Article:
A couple of weeks earlier than we’d planned, but it’s time to head back to the Valley of the Sun for the winter. The girls are anxious to get Black Dog Bikinis’ new workshop set up in Newport Beach, and we’re anxious to get back and help them. Plus it’s getting cold in Connecticut. And inexplicably we didn’t bring our fleece sheets. And explicably we’re weenies.
So sadly we had to bail on the Sydenhams, who were to be our last guests. Hopefully they’ll forgive us and reschedule. And we had to bail on Martha’s Vineyard, Nantucket, and Block Island. Again. Which sucks, but we’ll be back here next spring. And hey, at least we made it as far as Mystic.
Despite showing up at these places in what essentially is our house, we’re really still just tourists. Which generally means that we’re obligated to do cliché touristy things. Obviously as tourists we can’t go to Mystic, Connecticut, without eating a Slice of Heaven and maybe seeing some other Mystic Pizza-related stuff.
The first one was easy. As we turned up the Mystic River on Tuesday we passed Ford’s Lobsters, where Kat delivered pizza to her seafood-picking mom, before she slept with Phoebe’s dirtbag dad and had her heart broken.
Ford’s looks about the same as it did in the movie, and the pickers look about the same as well.
The boaters in New England, however, look a lot different than boaters in, say, Tennessee and Texas.
These are the kind of folks who’d rather sink their beautiful wooden boats than be seen in one of them wearing non-designer shorts and a t-shirt. This area is so quintessentially New England that from our dock we almost can hear Bill Belichek and the Patriots contriving their next way to cheat. But everyone we’ve met has been nice, so we’ll let them slide.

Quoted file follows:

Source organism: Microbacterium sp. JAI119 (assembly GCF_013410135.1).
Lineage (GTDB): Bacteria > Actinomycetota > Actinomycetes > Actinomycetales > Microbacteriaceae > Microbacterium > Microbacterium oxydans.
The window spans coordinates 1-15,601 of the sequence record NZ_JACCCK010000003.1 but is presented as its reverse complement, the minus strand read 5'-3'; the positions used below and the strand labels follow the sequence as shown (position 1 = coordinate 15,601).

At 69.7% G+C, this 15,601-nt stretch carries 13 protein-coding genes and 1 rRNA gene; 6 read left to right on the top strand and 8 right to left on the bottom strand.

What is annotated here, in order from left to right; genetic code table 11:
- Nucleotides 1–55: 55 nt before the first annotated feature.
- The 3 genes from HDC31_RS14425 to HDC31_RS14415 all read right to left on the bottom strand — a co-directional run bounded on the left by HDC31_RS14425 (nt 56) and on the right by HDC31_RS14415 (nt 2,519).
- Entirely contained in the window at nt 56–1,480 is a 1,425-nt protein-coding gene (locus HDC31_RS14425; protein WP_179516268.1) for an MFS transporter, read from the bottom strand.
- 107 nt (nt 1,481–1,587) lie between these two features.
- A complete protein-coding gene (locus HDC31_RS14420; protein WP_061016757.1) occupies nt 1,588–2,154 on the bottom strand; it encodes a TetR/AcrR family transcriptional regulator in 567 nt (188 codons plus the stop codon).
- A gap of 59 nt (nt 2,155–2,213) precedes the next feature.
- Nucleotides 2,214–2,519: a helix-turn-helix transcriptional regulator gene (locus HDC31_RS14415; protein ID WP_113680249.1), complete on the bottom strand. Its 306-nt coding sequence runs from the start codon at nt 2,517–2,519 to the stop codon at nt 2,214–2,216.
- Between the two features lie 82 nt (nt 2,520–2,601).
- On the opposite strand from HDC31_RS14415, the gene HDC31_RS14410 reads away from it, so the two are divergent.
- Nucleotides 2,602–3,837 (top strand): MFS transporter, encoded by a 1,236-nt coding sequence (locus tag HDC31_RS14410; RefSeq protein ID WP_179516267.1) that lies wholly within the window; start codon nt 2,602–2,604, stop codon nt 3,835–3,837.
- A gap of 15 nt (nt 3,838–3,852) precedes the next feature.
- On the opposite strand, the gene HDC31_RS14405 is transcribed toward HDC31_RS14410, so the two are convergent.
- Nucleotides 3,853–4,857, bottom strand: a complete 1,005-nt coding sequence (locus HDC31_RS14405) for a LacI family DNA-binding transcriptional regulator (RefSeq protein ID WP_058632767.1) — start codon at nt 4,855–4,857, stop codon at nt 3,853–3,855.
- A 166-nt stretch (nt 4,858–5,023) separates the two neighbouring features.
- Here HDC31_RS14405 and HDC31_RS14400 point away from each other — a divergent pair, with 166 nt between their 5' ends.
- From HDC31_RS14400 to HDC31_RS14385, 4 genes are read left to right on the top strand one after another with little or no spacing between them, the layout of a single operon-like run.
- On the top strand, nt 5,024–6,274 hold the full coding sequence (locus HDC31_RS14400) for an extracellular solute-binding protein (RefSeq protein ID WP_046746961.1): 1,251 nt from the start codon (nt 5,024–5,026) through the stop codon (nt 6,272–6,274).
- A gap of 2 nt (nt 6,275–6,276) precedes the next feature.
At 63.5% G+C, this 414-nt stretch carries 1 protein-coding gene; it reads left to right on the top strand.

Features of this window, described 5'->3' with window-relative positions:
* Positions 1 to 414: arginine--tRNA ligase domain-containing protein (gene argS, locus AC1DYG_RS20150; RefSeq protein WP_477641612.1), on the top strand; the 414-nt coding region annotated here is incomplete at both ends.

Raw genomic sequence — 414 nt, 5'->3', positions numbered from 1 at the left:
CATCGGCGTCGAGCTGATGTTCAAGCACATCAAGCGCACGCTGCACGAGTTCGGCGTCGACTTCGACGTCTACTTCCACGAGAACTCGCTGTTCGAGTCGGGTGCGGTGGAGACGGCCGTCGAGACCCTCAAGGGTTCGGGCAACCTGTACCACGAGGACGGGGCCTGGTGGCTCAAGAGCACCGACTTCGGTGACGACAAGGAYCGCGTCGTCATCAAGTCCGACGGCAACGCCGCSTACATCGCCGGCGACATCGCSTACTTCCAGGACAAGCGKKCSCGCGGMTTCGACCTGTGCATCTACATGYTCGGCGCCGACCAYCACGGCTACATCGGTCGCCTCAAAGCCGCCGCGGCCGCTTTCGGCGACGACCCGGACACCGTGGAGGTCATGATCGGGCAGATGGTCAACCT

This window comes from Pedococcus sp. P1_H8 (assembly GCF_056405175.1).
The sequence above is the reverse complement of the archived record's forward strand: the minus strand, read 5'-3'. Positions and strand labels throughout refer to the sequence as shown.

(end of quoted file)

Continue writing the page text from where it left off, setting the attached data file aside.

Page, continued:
The town of Mystic—which one member of our extended family who we won’t identify publicly but who is old enough to know better thought didn’t exist in real life—is way cool, which came in handy when the weather stuck us here for a week. As tourists we could’ve done with fewer tourists getting in our way, of course, but we heard it was way worse before Labor Day so we aren’t complaining.
On Thursday, our old buddy Fred from Chattanooga arrived. We figured if No Drama could have a Fred come visit, we could have one too.
Although we’d really hoped to travel over the weekend, big waves in the Sound meant that Doug and Fred instead were forced to spend two days at Friar Tuck’s Tavern, which would’ve been a great sports-bar experience had God not turned His back on His people by allowing Satan and his evil minions to prevail in the cesspool of iniquity that is Gainesville, Florida.
Dana was able to use the time Doug and Fred were gone for some well-deserved “me” time. Except everybody knows that everything revolves around Oscar, so basically that meant she had to tend to his whims and needs (mostly whims) by herself. But Texas won big, so she’s okay.
Anyway, Mystic is a great place to be a boater.
That’s true even if your boat is better suited for a bathtub.
Yesterday morning the weather was awesome, albeit a bit cold. We dropped the dinghy and cruised the Mystic River so that Fred could report that he had a boating holiday after all.